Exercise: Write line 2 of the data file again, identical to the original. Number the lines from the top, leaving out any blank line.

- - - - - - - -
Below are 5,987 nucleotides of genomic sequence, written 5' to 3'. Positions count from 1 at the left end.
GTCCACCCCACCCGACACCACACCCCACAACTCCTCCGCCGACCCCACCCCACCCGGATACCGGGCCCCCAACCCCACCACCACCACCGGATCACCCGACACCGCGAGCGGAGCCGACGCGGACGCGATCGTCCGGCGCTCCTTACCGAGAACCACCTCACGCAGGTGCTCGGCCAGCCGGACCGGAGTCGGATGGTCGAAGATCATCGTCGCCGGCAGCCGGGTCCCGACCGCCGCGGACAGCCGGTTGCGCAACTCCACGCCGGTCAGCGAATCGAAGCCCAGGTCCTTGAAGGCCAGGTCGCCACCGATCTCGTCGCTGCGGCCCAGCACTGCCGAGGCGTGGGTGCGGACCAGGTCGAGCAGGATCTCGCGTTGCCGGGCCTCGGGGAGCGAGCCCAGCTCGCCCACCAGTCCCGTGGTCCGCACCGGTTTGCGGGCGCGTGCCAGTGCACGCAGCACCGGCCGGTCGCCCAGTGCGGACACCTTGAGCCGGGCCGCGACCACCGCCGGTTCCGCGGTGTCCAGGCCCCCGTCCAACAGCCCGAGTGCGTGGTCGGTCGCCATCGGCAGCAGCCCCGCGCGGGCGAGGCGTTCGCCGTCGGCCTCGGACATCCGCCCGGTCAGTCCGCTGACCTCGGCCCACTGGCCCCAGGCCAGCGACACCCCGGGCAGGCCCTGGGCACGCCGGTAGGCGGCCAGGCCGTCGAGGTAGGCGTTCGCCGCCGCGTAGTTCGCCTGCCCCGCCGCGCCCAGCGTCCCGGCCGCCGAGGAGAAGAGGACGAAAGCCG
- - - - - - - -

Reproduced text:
GTCCACCCCACCCGACACCACACCCCACAACTCCTCCGCCGACCCCACCCCACCCGGATACCGGGCCCCCAACCCCACCACCACCACCGGATCACCCGACACCGCGAGCGGAGCCGACGCGGACGCGATCGTCCGGCGCTCCTTACCGAGAACCACCTCACGCAGGTGCTCGGCCAGCCGGACCGGAGTCGGATGGTCGAAGATCATCGTCGCCGGCAGCCGGGTCCCGACCGCCGCGGACAGCCGGTTGCGCAACTCCACGCCGGTCAGCGAATCGAAGCCCAGGTCCTTGAAGGCCAGGTCGCCACCGATCTCGTCGCTGCGGCCCAGCACTGCCGAGGCGTGGGTGCGGACCAGGTCGAGCAGGATCTCGCGTTGCCGGGCCTCGGGGAGCGAGCCCAGCTCGCCCACCAGTCCCGTGGTCCGCACCGGTTTGCGGGCGCGTGCCAGTGCACGCAGCACCGGCCGGTCGCCCAGTGCGGACACCTTGAGCCGGGCCGCGACCACCGCCGGTTCCGCGGTGTCCAGGCCCCCGTCCAACAGCCCGAGTGCGTGGTCGGTCGCCATCGGCAGCAGCCCCGCGCGGGCGAGGCGTTCGCCGTCGGCCTCGGACATCCGCCCGGTCAGTCCGCTGACCTCGGCCCACTGGCCCCAGGCCAGCGACACCCCGGGCAGGCCCTGGGCACGCCGGTAGGCGGCCAGGCCGTCGAGGTAGGCGTTCGCCGCCGCGTAGTTCGCCTGCCCCGCCGCGCCCAGCGTCCCGGCCGCCGAGGAGAAGAGGACGAAAGCCG